TOKYO, Nov 14 Japan's Nikkei share average is
set to open lower on Wednesday as market participants ponder
whether a potential U.S. fiscal crisis and worry about delays in
aid for debt-laden Greece will sour investor sentiment.
"Since volume is expected to stay low, the cash market is
likely to be swayed by futures trading," said Hiroichi Nishi,
general manager at SMBC Nikko Securities. "Although a technical
rebound is possible after the Japanese market has dropped a lot,
with such lingering concerns on the U.S. and Europe, investors
are staying risk averse."
Concerns about the looming "fiscal cliff" may keep trading
subdued as lawmakers returned to Washington after the Nov. 6
election, when President Barack Obama won a second term and the
Democratic Party added to its majority in the U.S. Senate and
picked up seats in the House of Representatives.
The Nikkei slipped 0.2 percent to 8,661.05 points,
hitting a four-week closing low for the third day in a row on
Tuesday. It fell for a seventh straight session, its longest
losing streak in seven months. The broader Topix index
was flat at 722.56.
The market is grappling with how a divided U.S. Congress will
deal with the series of mandated tax hikes and spending cuts
that start to take effect next year and could take the world's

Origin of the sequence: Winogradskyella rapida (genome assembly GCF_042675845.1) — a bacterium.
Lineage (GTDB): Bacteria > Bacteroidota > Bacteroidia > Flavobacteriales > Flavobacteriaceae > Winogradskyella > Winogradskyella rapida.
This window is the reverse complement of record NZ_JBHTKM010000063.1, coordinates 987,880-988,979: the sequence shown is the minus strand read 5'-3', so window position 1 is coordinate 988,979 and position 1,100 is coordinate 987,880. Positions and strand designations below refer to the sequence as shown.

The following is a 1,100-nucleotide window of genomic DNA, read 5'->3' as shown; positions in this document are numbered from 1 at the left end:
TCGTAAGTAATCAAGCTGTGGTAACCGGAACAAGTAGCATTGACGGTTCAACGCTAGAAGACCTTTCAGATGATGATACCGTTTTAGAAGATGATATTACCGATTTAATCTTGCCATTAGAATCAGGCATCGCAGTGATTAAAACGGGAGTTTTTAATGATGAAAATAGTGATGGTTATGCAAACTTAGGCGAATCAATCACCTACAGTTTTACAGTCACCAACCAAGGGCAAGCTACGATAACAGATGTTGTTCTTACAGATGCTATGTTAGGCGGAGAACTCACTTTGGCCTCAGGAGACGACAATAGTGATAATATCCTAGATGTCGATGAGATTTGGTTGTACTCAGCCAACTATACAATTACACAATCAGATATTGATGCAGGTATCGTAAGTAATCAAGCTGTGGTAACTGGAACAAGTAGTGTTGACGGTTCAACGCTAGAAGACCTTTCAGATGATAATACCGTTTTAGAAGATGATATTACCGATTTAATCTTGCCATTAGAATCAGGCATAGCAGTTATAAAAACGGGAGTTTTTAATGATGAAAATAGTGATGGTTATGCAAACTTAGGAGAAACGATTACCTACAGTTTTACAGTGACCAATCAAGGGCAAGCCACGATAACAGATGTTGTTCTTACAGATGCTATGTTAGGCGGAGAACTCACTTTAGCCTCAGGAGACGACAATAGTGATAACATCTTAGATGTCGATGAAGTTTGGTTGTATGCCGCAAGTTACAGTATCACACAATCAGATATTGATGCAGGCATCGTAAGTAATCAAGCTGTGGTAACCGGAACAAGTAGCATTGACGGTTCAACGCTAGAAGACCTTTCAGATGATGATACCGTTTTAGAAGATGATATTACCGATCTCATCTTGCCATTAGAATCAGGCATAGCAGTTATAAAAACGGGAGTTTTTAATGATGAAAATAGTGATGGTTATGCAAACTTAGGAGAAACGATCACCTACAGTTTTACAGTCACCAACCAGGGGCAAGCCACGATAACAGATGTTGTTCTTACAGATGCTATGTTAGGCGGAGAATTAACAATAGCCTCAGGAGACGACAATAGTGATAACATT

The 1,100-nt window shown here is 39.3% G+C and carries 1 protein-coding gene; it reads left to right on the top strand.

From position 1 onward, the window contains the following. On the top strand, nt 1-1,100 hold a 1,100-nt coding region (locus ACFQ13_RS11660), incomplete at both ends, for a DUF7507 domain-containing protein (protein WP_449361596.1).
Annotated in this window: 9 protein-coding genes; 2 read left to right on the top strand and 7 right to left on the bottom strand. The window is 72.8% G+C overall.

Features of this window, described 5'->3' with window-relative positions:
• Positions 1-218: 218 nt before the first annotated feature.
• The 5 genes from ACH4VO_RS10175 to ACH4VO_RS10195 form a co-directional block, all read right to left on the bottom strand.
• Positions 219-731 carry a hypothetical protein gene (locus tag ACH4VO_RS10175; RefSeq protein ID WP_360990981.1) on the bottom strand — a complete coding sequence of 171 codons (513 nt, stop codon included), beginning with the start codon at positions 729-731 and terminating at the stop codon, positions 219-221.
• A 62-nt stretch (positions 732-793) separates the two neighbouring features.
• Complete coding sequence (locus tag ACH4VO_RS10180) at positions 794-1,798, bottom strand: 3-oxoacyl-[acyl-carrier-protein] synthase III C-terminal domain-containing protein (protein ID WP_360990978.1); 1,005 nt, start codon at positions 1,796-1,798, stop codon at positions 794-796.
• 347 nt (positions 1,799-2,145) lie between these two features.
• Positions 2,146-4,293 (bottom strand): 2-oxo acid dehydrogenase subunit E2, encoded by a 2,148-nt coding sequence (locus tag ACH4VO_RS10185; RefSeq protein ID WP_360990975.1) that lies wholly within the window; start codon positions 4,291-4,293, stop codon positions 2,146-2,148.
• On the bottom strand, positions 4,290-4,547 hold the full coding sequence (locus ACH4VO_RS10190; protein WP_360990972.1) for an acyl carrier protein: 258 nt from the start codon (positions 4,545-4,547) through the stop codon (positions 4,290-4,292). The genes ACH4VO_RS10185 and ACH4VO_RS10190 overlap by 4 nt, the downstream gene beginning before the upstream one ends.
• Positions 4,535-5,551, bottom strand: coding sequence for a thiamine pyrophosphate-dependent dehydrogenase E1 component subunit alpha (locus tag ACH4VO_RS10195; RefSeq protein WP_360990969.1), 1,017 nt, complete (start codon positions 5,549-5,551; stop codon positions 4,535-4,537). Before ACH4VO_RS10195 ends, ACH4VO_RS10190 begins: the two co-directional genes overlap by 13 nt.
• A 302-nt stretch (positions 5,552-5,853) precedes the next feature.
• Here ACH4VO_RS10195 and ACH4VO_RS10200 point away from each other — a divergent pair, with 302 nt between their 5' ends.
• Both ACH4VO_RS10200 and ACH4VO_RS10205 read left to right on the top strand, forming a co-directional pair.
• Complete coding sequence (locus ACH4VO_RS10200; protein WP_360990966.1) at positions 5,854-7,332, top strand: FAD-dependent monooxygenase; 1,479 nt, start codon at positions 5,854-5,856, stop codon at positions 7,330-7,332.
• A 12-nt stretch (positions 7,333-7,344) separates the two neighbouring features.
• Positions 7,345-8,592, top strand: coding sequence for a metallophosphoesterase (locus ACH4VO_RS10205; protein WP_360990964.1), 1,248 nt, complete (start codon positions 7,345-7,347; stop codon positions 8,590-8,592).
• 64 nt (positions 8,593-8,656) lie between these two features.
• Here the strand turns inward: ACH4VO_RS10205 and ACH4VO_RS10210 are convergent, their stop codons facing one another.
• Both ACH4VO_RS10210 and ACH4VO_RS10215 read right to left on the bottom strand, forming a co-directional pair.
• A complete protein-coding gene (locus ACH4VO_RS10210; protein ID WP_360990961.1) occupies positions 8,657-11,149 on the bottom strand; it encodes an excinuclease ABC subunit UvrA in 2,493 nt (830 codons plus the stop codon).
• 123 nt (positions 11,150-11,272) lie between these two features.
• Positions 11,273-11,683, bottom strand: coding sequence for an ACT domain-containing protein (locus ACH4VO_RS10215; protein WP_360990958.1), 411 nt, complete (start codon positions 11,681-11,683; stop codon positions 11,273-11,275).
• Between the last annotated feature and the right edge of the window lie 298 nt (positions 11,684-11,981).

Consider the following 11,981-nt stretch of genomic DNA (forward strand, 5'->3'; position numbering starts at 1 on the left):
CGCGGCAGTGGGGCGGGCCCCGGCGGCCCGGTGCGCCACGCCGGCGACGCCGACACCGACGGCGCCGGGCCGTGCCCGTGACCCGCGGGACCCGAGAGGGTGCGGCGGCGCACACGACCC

largest economy back into recession. Serious negotiations are
still weeks away, analysts said.
A euro-zone finance ministers' meeting on Monday gave Greece
two more years to make cuts, but held off disbursing more aid as
the euro zone and IMF clashed over a longer-term target date to
shrink the country's debt.
Market players said the Nikkei was likely to trade between
8,600 to 8,750 on Wednesday.
Nikkei futures in Chicago closed at 8,655, down
from the close in Osaka of 8,670.
The benchmark is still up 2.4 percent so far this year but
lags behind a 9.3 percent rise in the U.S. S&P 500 and a
10.6 percent gain in the pan-European STOXX Europe 600.
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STOCKS TO WATCH
-- Olympus Corp
Olympus shareholders have filed suit against the company in
a Tokyo court seeking 19.1 billion yen ($240.5 million) in
compensation over an accounting fraud that was one of corporate
Japan's biggest scandals.